Deltares is part of a large research project under the flagship of the US National Oceanographic Partnership Program on Hurricane Coastal Impacts, consisting of 30 academic, government and industry partners to investigate how to best model these phenomena. We are leading one of the modelling teams in which we are tasked to provide twice-daily forecasts of flooding and coastal erosion during hurricane events. The other teams collect data from field sites or satellites, provide meteorological forecasts while two of the other teams also apply models.
For this project, Deltares developed the COastal Storm MOdelling System (COSMOSv2) consisting of Delft3D (surge), SFINCS (surge and flooding) and Xbeach (dune erosion and breaching) models. These models cover the entire US East and Gulf of Mexico Coast, up to the 10 m elevation line.
Probabilistic flooding forecast with wind variations for the entire US coast
For this hurricane season, we are able to produce probabilistic forecasts of flooding by running the models with variations in the wind input (ensemble modelling). It is also the first time that Xbeach is applied along the entire coast in an operational setting.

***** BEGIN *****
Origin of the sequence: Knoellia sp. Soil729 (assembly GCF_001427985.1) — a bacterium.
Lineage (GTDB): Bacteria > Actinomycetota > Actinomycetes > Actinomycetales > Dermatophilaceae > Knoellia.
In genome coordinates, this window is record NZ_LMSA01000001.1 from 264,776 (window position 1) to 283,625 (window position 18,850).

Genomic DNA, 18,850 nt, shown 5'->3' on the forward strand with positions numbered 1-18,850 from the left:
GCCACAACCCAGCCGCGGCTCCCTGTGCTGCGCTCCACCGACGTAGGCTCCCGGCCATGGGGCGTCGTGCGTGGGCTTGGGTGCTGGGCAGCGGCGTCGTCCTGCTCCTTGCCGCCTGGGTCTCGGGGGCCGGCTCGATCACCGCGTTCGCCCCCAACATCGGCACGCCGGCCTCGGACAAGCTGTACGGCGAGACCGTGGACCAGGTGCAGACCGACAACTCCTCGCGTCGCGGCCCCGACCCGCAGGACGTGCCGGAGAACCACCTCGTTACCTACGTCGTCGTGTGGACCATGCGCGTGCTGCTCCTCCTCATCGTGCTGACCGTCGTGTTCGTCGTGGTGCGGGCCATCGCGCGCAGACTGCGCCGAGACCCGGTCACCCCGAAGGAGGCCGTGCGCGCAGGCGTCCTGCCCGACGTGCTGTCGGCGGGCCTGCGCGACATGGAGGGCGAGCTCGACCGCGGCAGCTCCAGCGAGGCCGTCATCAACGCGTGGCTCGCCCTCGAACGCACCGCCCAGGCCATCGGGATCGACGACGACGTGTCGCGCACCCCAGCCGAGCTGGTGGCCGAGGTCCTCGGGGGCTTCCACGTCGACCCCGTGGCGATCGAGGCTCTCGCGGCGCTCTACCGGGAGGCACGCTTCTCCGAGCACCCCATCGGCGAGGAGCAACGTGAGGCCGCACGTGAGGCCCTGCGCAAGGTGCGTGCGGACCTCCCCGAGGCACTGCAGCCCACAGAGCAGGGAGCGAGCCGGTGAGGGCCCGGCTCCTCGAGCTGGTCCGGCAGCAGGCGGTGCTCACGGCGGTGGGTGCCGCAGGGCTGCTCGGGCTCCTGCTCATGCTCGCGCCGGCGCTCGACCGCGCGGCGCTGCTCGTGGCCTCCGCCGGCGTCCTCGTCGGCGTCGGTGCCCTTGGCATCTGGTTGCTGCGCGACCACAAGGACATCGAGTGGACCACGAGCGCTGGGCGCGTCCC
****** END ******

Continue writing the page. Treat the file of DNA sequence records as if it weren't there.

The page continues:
Forecasting is a balance between accuracy and speed. You want to make a good forecast but it has to be in time. Therefore, we use our fast flooding model SFINCS which has been proven to be accurate, but has the benefit that we can cover large areas and produce results in hours.
Ap van Dongeren, wave and morphology expert
All results are public and shown in an online viewer. You can find the archived results of the 2022 Hurricane Ian (which made devastating impact) by selecting “Hurricane Ian” in the storm scenario menu of the online viewer. Hurricanes of the 2023 season will be added to the online viewer in real time.
Follow-up of flood forecasting approach in other countries
This project has already produced spin-offs for applications in St. Maarten/St. Martin (Caribbean), Eastern Australia, Mozambique and Japan, where we apply SFINCS on large areas to be able to predict flooding due to surge, rainfall and waves. In Denmark, the SFINCS model is used to assess the flood risk along the complex coast of the entire country.